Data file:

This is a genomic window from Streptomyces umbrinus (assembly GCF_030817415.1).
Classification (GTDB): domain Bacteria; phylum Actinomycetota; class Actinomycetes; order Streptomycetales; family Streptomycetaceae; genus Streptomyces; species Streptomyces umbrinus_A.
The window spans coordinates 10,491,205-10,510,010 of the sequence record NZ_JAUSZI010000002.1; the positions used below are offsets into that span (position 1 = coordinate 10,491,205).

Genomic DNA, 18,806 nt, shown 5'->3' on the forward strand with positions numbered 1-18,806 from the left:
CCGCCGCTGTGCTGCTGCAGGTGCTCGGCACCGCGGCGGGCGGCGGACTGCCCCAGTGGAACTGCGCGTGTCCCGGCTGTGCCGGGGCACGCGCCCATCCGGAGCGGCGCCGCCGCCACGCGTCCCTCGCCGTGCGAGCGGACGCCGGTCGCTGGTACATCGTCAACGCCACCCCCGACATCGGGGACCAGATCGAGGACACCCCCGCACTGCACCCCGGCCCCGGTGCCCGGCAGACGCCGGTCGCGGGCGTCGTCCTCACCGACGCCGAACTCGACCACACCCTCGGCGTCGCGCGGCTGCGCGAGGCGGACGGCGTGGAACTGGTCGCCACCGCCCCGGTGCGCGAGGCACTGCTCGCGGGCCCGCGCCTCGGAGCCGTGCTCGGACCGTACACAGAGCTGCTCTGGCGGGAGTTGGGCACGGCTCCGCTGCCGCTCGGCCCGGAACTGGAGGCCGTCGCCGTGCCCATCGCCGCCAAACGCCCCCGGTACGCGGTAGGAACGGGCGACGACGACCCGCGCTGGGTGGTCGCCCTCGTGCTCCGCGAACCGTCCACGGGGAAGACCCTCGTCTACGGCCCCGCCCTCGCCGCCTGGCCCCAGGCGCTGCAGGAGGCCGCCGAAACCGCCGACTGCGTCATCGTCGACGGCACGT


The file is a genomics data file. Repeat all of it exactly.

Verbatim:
This is a genomic window from Streptomyces umbrinus (assembly GCF_030817415.1).
Classification (GTDB): domain Bacteria; phylum Actinomycetota; class Actinomycetes; order Streptomycetales; family Streptomycetaceae; genus Streptomyces; species Streptomyces umbrinus_A.
The window spans coordinates 10,491,205-10,510,010 of the sequence record NZ_JAUSZI010000002.1; the positions used below are offsets into that span (position 1 = coordinate 10,491,205).

Genomic DNA, 18,806 nt, shown 5'->3' on the forward strand with positions numbered 1-18,806 from the left:
CCGCCGCTGTGCTGCTGCAGGTGCTCGGCACCGCGGCGGGCGGCGGACTGCCCCAGTGGAACTGCGCGTGTCCCGGCTGTGCCGGGGCACGCGCCCATCCGGAGCGGCGCCGCCGCCACGCGTCCCTCGCCGTGCGAGCGGACGCCGGTCGCTGGTACATCGTCAACGCCACCCCCGACATCGGGGACCAGATCGAGGACACCCCCGCACTGCACCCCGGCCCCGGTGCCCGGCAGACGCCGGTCGCGGGCGTCGTCCTCACCGACGCCGAACTCGACCACACCCTCGGCGTCGCGCGGCTGCGCGAGGCGGACGGCGTGGAACTGGTCGCCACCGCCCCGGTGCGCGAGGCACTGCTCGCGGGCCCGCGCCTCGGAGCCGTGCTCGGACCGTACACAGAGCTGCTCTGGCGGGAGTTGGGCACGGCTCCGCTGCCGCTCGGCCCGGAACTGGAGGCCGTCGCCGTGCCCATCGCCGCCAAACGCCCCCGGTACGCGGTAGGAACGGGCGACGACGACCCGCGCTGGGTGGTCGCCCTCGTGCTCCGCGAACCGTCCACGGGGAAGACCCTCGTCTACGGCCCCGCCCTCGCCGCCTGGCCCCAGGCGCTGCAGGAGGCCGCCGAAACCGCCGACTGCGTCATCGTCGACGGCACGT